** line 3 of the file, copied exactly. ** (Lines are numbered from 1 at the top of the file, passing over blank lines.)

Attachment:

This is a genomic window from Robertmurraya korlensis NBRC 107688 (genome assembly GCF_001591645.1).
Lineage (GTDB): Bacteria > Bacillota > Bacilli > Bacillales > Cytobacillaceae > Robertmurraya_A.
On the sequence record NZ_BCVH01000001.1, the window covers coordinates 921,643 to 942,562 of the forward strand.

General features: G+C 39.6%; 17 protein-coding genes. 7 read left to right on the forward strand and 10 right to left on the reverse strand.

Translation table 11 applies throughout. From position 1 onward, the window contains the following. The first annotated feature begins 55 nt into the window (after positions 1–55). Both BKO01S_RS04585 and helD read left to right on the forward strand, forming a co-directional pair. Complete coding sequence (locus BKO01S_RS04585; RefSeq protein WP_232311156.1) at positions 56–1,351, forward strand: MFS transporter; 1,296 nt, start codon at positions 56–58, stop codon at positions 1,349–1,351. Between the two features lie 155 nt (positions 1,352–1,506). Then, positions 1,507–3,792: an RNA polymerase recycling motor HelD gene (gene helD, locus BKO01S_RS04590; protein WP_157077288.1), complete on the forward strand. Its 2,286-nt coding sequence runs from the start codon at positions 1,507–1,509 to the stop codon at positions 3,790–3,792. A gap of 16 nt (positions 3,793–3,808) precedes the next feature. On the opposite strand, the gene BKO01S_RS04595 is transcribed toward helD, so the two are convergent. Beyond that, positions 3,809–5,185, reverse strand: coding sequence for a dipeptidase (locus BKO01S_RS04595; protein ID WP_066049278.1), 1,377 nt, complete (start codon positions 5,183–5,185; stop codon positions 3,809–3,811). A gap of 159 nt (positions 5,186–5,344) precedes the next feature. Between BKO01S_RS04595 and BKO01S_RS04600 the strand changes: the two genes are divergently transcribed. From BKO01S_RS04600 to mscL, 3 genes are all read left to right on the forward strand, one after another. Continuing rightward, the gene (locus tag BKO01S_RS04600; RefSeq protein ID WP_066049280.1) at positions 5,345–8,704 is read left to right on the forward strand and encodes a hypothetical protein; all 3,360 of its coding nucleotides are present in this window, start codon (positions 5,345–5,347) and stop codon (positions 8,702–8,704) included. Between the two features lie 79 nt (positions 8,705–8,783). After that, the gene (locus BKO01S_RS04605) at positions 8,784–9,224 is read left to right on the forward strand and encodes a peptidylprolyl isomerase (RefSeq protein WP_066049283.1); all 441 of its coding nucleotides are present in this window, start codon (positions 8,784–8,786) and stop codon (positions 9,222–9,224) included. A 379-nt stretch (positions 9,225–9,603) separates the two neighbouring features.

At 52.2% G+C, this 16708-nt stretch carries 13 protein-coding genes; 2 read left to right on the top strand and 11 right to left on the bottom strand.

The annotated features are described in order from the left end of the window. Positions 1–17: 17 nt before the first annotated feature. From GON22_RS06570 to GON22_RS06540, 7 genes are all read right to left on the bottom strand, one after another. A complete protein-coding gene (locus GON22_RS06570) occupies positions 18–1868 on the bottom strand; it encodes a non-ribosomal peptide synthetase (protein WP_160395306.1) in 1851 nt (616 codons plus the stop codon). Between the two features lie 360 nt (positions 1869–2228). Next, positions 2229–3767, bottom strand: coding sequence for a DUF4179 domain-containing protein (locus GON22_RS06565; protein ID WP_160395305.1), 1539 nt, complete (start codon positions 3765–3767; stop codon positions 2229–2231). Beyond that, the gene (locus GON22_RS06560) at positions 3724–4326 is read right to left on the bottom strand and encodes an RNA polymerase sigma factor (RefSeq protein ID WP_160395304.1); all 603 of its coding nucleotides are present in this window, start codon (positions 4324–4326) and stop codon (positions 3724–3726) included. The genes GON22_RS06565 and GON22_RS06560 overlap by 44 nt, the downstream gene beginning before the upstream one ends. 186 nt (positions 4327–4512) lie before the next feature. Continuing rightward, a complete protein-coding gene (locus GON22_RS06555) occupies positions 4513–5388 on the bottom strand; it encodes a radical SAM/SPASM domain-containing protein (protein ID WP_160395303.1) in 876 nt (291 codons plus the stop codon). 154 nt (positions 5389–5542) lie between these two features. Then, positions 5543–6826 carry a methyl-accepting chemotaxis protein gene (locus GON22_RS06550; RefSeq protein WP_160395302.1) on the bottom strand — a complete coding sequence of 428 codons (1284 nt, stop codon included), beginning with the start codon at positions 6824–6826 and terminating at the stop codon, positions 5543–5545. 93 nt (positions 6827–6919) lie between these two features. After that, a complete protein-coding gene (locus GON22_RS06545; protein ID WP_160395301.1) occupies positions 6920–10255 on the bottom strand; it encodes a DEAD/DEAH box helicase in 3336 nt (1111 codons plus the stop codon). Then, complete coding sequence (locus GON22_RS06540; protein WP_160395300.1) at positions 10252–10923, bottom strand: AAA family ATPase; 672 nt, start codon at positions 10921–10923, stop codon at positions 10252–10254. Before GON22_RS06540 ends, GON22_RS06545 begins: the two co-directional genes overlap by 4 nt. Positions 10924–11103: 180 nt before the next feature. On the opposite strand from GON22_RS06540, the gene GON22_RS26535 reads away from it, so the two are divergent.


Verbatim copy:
On the sequence record NZ_BCVH01000001.1, the window covers coordinates 921,643 to 942,562 of the forward strand.